They might think up things like the soundscape I heard on NPR this weekend, generated by meterological observations of Hurricane Katrina as it advanced on the Gulf Coast—composed of pure abstract data translated to sonic signatures, it was as patterned and multi-layered as any piece of minimalist music, but it opened up an unexpected new channel to the inside of that ferocious natural event. Or they might find new ways of making global-scale phenomena visible, like Tom Lovejoy did in last night's Vision Series lecture, by animating several years' worth of equatorial cloud formations—which looked like a beautiful dance of swirling silken veils but illustrated why the Amazon rain forest had two crippling droughts in the last decade. Or they might find new uses for old ideas and, with William Blake and Wendell Berry, see the world in a grain of sand or all nature in one's own backyard, making these things come alive in vivid words for new generations.

Third, publication suggests permanence or at least durability. It suggests opportunities for impulsive encounters with ideas, and not in the way that you might expect. Now, I love my i-Pad with almost unseemly passion, but in my office and at home I have back issues — read, partially read, and (truth be told, mostly) unread — of whole bunches of little magazines and journals, and from time to time they call to me in a way that the infinite riches that lie behind the shiny blank screen from Cupertino cannot. "Pick me up," they whisper, "open me, join the conversation." I never regret it when I answer that call. So I am glad that the Review will be available both in print and on-line, so as to exploit the differing strengths of ink and pixels.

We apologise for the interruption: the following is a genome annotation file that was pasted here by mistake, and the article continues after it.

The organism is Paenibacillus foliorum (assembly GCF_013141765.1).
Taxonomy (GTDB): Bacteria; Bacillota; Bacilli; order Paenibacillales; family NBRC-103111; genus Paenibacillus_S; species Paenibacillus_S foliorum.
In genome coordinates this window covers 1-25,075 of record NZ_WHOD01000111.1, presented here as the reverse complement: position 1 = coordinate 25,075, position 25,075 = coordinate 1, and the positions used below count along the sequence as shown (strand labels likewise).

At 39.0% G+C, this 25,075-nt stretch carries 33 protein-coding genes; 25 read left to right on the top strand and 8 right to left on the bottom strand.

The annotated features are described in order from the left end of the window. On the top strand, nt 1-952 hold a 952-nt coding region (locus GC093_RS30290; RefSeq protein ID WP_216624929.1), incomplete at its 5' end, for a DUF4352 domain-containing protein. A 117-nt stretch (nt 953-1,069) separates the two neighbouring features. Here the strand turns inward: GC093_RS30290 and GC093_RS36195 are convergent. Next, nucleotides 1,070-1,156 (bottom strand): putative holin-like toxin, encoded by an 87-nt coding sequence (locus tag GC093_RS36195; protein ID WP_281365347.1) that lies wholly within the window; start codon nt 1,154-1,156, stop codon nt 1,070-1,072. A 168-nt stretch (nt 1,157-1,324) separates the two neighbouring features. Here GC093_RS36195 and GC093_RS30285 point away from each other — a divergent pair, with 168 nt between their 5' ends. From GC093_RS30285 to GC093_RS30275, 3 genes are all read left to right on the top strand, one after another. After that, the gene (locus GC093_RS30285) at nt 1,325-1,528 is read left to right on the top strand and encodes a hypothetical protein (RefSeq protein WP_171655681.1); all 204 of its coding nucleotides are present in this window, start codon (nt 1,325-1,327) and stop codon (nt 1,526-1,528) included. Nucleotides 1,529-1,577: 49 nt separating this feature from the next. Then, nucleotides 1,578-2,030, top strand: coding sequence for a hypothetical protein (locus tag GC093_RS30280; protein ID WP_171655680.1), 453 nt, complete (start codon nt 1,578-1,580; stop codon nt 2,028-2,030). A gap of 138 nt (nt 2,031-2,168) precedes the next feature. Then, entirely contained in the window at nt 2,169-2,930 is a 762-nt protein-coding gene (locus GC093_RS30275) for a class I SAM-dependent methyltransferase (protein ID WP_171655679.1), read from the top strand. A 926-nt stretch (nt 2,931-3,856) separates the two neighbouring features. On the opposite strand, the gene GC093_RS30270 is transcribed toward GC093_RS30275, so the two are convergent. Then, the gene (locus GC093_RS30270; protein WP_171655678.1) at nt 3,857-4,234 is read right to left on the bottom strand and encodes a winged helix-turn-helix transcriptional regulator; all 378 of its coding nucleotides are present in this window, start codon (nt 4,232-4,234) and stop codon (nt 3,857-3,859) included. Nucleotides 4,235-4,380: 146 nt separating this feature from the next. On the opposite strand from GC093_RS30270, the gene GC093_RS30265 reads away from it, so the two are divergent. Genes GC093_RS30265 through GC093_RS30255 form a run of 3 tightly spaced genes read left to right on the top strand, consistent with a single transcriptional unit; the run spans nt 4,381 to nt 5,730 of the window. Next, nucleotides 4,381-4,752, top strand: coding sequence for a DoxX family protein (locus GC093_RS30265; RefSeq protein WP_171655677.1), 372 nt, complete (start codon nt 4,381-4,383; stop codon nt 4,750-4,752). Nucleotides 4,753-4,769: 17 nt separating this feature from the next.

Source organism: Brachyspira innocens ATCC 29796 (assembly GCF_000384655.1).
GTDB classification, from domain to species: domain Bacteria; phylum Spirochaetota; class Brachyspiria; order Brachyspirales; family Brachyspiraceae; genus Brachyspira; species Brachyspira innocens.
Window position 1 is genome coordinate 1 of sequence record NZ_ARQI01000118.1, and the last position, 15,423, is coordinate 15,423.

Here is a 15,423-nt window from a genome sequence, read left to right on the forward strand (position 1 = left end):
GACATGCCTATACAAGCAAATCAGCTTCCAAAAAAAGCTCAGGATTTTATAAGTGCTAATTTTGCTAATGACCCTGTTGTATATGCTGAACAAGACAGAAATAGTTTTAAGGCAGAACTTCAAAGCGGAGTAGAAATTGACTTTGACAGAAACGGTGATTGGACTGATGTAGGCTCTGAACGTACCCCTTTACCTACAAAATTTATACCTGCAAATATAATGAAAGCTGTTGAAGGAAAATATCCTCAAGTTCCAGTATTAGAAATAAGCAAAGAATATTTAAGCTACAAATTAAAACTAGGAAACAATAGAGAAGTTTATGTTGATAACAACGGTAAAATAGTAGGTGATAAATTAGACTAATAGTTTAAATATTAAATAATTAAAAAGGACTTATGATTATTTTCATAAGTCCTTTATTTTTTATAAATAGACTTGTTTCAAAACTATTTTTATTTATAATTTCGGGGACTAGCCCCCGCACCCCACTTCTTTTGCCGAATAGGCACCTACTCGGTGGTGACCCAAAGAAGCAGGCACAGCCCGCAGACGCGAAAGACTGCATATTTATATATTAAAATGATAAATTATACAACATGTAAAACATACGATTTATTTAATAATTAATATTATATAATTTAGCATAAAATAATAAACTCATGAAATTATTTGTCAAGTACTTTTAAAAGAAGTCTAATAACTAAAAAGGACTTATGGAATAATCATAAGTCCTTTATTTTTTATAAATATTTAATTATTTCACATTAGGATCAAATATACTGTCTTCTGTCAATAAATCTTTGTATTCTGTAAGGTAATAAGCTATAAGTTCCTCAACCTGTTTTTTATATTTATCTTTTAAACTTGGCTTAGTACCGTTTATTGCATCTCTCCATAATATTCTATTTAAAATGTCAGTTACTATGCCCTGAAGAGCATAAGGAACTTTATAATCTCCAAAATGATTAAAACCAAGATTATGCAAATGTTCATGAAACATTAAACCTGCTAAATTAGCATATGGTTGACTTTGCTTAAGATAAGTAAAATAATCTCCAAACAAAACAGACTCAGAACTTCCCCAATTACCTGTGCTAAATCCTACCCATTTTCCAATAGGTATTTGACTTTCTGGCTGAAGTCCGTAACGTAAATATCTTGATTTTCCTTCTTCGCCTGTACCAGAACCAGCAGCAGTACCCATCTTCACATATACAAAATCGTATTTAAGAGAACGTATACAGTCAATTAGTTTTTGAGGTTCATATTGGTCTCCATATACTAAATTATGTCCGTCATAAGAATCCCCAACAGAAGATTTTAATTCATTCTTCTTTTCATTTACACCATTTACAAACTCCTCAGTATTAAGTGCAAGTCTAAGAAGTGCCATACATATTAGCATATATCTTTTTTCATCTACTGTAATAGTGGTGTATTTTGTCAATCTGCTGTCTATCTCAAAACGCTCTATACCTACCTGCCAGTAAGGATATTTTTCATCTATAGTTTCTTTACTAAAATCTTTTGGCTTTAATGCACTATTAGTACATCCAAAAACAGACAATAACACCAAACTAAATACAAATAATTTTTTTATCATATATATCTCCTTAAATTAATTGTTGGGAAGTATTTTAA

We often say, and the Review's mission statement repeats, that at George Mason, innovation is tradition. But this may be one of those cases where, with due deference to new contexts, tradition is innovation. The time-honored but embattled tradition of high-level discourse that challenges boundaries and encourages creative expression of difficult ideas in a form that is accessible to the intelligent general reader is, in fact, a bit of an innovation in today's scholarly landscape. And that it is to be re-engaged here at Mason, entirely managed and written by undergraduates, qualifies as a genuine innovation indeed. Congratulations and best wishes for a long run!


This blog post was first published on April 27, 2011 on the George Mason University General Education blog. Rick Davis is an associate provost for undergraduate education at George Mason University.